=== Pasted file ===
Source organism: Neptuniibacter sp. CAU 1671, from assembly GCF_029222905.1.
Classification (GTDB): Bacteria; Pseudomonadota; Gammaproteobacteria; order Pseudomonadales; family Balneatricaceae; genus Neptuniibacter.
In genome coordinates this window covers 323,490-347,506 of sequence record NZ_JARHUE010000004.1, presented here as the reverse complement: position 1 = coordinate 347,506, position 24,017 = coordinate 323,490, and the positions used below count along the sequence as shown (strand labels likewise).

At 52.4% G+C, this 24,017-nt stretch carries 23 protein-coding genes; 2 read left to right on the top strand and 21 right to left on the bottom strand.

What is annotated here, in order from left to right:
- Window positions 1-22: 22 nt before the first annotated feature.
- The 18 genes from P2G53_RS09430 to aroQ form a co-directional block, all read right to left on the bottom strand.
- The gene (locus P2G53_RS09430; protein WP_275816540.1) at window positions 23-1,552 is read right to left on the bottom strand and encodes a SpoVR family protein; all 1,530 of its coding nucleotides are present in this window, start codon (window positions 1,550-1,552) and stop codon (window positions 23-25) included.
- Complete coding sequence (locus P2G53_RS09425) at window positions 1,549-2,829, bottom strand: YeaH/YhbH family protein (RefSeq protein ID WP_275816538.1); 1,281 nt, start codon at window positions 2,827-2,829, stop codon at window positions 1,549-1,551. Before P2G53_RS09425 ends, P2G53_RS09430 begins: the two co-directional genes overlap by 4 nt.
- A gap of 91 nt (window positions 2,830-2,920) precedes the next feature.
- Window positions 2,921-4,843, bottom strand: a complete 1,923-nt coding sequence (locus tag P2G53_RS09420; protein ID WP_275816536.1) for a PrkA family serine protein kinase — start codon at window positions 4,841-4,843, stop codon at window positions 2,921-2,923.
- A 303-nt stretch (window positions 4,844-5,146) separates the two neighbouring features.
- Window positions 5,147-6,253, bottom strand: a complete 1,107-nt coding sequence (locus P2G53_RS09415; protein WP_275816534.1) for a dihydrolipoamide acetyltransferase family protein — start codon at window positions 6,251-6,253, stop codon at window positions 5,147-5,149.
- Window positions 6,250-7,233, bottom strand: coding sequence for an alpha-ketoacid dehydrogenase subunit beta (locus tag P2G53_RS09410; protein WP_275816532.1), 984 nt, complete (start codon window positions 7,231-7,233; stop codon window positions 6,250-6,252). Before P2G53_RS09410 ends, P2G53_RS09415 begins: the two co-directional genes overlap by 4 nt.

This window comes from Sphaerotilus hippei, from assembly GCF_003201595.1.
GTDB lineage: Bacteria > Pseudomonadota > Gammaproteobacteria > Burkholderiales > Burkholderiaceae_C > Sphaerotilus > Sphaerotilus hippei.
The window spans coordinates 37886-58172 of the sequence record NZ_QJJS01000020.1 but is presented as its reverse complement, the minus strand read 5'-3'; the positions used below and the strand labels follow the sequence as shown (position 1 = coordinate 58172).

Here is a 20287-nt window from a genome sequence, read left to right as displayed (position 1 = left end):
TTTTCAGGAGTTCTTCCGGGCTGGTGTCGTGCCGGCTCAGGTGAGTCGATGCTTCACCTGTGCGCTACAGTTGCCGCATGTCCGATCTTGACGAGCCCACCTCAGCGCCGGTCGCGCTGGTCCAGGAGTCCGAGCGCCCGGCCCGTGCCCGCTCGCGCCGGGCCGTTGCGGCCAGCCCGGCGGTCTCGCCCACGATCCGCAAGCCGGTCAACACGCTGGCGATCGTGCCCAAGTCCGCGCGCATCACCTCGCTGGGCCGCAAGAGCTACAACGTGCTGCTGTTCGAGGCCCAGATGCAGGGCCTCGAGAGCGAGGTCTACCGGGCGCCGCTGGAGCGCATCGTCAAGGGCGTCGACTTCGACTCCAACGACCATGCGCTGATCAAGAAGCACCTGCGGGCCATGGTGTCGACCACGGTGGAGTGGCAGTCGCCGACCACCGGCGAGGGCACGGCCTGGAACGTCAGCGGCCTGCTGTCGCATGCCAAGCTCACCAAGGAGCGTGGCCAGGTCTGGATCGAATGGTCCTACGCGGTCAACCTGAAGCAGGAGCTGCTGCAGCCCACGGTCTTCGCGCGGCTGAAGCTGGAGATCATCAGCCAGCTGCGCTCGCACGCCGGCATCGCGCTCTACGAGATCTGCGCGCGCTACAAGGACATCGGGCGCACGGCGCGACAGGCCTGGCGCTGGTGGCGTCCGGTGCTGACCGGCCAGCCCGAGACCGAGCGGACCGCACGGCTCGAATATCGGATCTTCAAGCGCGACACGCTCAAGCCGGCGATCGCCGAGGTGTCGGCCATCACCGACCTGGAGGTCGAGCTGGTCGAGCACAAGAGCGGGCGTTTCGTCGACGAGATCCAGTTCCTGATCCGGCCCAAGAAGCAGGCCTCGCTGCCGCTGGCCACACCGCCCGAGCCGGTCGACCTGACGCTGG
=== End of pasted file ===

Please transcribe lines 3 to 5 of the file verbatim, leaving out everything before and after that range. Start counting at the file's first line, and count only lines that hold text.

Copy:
In genome coordinates this window covers 323,490-347,506 of sequence record NZ_JARHUE010000004.1, presented here as the reverse complement: position 1 = coordinate 347,506, position 24,017 = coordinate 323,490, and the positions used below count along the sequence as shown (strand labels likewise).

At 52.4% G+C, this 24,017-nt stretch carries 23 protein-coding genes; 2 read left to right on the top strand and 21 right to left on the bottom strand.

What is annotated here, in order from left to right: